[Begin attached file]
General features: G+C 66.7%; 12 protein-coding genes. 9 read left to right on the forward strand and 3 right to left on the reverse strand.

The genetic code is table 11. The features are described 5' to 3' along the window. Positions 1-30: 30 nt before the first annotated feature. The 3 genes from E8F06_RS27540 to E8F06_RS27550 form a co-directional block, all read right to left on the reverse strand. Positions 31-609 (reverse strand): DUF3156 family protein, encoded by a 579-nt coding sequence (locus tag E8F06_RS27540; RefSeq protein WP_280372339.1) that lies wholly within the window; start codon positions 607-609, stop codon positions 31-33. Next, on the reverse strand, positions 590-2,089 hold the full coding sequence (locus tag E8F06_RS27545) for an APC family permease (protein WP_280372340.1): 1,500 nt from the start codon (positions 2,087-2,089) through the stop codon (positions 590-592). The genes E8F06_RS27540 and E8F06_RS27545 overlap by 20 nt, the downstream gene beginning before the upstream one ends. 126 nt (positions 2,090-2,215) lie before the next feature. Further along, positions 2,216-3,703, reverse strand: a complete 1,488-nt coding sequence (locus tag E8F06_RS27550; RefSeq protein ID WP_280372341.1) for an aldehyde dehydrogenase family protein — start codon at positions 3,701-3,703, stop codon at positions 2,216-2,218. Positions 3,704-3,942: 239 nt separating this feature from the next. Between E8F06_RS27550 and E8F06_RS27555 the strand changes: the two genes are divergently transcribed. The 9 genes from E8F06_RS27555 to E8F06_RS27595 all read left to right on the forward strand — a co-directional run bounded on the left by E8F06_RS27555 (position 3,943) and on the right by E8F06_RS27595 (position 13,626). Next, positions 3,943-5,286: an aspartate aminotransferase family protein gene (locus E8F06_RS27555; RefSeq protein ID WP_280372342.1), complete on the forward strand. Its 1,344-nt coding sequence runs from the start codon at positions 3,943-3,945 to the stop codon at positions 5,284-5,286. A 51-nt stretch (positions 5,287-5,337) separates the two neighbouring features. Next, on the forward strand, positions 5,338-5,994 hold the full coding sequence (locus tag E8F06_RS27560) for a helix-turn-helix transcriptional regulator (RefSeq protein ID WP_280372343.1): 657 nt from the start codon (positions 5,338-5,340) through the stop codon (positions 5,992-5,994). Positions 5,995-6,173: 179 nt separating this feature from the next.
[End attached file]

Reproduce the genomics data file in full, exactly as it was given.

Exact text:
General features: G+C 66.7%; 12 protein-coding genes. 9 read left to right on the forward strand and 3 right to left on the reverse strand.

The genetic code is table 11. The features are described 5' to 3' along the window. Positions 1-30: 30 nt before the first annotated feature. The 3 genes from E8F06_RS27540 to E8F06_RS27550 form a co-directional block, all read right to left on the reverse strand. Positions 31-609 (reverse strand): DUF3156 family protein, encoded by a 579-nt coding sequence (locus tag E8F06_RS27540; RefSeq protein WP_280372339.1) that lies wholly within the window; start codon positions 607-609, stop codon positions 31-33. Next, on the reverse strand, positions 590-2,089 hold the full coding sequence (locus tag E8F06_RS27545) for an APC family permease (protein WP_280372340.1): 1,500 nt from the start codon (positions 2,087-2,089) through the stop codon (positions 590-592). The genes E8F06_RS27540 and E8F06_RS27545 overlap by 20 nt, the downstream gene beginning before the upstream one ends. 126 nt (positions 2,090-2,215) lie before the next feature. Further along, positions 2,216-3,703, reverse strand: a complete 1,488-nt coding sequence (locus tag E8F06_RS27550; RefSeq protein ID WP_280372341.1) for an aldehyde dehydrogenase family protein — start codon at positions 3,701-3,703, stop codon at positions 2,216-2,218. Positions 3,704-3,942: 239 nt separating this feature from the next. Between E8F06_RS27550 and E8F06_RS27555 the strand changes: the two genes are divergently transcribed. The 9 genes from E8F06_RS27555 to E8F06_RS27595 all read left to right on the forward strand — a co-directional run bounded on the left by E8F06_RS27555 (position 3,943) and on the right by E8F06_RS27595 (position 13,626). Next, positions 3,943-5,286: an aspartate aminotransferase family protein gene (locus E8F06_RS27555; RefSeq protein ID WP_280372342.1), complete on the forward strand. Its 1,344-nt coding sequence runs from the start codon at positions 3,943-3,945 to the stop codon at positions 5,284-5,286. A 51-nt stretch (positions 5,287-5,337) separates the two neighbouring features. Next, on the forward strand, positions 5,338-5,994 hold the full coding sequence (locus tag E8F06_RS27560) for a helix-turn-helix transcriptional regulator (RefSeq protein ID WP_280372343.1): 657 nt from the start codon (positions 5,338-5,340) through the stop codon (positions 5,992-5,994). Positions 5,995-6,173: 179 nt separating this feature from the next.